Ramón Rentería / El Paso Times Staff
Television can either enlighten or make you stupid.
So it was refreshing the other night to see ABC News' "Nightline" --
one of the few intellectual news programs on commercial TV -- put on
a segment about a monkey species some of us didn't even know existed.
Seems that the bonobo is about the nearest monkey relative we have
(unless you also count those distant cousins you see only at
funerals, weddings and your grandmother's estate sale).
According to the TV segment, bonobos live deep in the Congo tropical
forest in central Africa but share a lot in common with us. They
express emotions, make intelligent choices, form close-knit
societies, eat honey and worms (think tripitas) and even walk
upright. Their genetic makeup is 98.5 percent similar to ours.
And like a lot of other wildlife these days, bonobos are in constant
peril, at risk of extinction because of human poachers and other factors.
But the interesting revelation is that researchers sometimes refer to
bonobos as hippie monkeys because every time they start getting
aggressive toward each other, they end up making out instead. Kind of
like a sexy version of Conflict Resolution 101.
If you're too young to remember, hippies smoked marijuana, wore
sandals and long hair and hung out in San Francisco in the 1960s.
Their universal slogan: "Make love, not war."
The reporter covering the story said bonobos also are the only known
animals (besides ape-like humans) that have sex just for fun and not
only for official breeding purposes. And they enjoy recreational sex
with just about anybody in the group, sort of like they do in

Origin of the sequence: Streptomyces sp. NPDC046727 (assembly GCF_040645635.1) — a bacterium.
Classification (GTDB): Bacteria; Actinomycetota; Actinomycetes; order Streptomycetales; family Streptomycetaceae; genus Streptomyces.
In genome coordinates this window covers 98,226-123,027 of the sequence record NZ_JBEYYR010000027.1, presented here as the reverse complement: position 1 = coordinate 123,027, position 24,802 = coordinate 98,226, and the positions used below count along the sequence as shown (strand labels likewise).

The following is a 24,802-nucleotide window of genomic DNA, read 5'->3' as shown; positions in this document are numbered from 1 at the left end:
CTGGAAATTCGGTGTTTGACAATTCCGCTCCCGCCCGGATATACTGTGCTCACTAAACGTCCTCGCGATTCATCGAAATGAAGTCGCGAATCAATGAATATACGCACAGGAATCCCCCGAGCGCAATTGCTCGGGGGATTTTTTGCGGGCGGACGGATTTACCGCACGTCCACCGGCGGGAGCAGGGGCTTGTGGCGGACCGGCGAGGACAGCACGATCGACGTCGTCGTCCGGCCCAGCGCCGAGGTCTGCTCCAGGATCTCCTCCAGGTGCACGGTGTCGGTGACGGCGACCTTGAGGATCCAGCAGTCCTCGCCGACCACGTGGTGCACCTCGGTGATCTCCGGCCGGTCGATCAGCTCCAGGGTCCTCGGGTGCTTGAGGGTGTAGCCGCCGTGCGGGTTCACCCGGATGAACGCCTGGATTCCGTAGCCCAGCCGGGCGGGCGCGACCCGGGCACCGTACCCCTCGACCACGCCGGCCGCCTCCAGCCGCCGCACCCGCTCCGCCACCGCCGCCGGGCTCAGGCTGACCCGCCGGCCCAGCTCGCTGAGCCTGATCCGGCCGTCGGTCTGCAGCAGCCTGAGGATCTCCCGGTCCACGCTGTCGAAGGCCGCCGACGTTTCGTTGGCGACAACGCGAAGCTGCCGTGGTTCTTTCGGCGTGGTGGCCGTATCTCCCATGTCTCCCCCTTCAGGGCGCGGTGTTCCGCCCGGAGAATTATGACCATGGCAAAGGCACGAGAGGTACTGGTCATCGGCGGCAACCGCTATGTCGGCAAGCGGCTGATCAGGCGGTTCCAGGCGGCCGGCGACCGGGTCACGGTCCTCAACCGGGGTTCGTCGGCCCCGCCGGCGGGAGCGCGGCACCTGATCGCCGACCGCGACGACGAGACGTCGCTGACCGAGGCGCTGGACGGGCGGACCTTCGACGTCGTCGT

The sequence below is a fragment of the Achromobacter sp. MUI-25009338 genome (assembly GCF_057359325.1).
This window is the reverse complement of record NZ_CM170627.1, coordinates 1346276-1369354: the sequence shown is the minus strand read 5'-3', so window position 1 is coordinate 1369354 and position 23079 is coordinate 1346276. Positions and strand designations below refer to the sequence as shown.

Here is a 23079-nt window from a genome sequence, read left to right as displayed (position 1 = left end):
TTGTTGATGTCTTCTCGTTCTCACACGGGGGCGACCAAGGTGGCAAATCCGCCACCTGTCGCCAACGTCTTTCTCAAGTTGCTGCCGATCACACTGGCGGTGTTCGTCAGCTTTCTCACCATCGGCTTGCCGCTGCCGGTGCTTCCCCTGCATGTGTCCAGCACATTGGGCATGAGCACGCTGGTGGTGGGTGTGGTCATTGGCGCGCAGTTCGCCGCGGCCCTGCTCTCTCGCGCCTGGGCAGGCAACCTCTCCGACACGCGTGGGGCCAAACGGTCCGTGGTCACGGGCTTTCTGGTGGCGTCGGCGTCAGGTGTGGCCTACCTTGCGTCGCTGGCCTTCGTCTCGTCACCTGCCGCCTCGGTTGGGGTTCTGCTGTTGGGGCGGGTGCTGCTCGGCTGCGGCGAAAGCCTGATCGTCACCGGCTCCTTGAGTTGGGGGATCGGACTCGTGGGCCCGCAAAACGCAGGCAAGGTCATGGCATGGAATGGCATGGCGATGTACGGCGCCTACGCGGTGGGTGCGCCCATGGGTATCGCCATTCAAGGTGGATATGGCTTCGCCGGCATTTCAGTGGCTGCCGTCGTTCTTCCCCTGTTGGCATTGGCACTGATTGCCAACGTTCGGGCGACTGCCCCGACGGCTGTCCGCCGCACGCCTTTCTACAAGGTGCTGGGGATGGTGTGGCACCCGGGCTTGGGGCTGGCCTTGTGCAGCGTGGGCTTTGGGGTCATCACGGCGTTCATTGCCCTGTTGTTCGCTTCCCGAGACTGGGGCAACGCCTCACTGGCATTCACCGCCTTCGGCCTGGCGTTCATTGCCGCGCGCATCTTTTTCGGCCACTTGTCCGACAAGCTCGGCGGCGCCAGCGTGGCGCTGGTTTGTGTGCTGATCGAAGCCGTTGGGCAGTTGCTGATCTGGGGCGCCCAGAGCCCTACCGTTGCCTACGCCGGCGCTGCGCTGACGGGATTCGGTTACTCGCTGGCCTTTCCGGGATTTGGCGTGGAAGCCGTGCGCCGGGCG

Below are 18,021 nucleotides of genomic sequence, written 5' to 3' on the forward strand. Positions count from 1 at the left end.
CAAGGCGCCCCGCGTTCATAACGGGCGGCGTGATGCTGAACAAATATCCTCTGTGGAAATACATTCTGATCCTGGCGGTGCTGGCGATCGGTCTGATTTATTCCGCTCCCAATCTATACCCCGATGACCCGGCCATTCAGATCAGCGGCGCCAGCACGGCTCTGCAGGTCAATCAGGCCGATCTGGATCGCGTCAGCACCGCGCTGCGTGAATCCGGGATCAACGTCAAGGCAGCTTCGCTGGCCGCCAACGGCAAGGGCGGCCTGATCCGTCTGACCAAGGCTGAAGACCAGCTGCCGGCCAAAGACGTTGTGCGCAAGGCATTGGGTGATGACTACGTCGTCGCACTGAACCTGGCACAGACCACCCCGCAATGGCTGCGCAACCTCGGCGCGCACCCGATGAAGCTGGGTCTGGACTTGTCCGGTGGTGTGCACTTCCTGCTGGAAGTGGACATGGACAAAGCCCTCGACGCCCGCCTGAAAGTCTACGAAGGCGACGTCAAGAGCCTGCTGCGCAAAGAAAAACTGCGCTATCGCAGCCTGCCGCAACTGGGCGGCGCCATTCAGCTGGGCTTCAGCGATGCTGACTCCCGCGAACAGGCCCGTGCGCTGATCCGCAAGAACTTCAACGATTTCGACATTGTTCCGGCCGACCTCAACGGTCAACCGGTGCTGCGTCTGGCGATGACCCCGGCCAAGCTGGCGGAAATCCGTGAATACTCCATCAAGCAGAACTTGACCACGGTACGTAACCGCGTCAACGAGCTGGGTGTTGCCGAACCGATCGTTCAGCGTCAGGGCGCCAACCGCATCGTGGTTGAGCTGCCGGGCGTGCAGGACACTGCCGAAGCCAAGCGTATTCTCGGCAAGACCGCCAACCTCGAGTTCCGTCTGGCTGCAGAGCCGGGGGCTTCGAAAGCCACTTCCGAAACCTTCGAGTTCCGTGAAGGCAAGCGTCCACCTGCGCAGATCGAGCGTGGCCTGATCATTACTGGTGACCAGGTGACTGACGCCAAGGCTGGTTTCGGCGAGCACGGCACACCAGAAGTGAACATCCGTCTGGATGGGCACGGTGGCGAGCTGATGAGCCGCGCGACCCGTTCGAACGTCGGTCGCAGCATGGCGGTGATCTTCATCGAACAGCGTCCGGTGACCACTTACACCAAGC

Hollywood or Hugh Hefner's mansion.
So, we were observing all these really complex apes doing their thing
on national television, the censors blocking out what they could,
just in case the grandchildren were still awake. Any fifth-grader
with an imagination or an Internet-ready phone could have figured out this one.
And even though this was serious but not live television, you
wondered if the segment anchor, producers and all the technical
people suppressed a lot of laughter behind the scenes.
If you dig a little deeper, you'll learn that bonobos are tons more
peaceful than chimpanzees. And that indigenous people of Africa have
told stories for generations about how bonobos have more human
characteristics than we imagine. The lore is that in the distant past
bonobos not only told people what was edible in the forest but shared
a brotherhood with humans.
Scientists have studied bonobos in the wild and in captivity since
the mid-1970s. Maybe apes solved the peace riddle long ago.
Next time your wife or girlfriend wants to pick a fight or argue
about your relatives just back off, turn off "CSI New York" and say
with a straight face:
"Oye changa, let's pretend we're primate hippies."
Ramón Rentería may be reached at firstname.lastname@example.org;546-6146.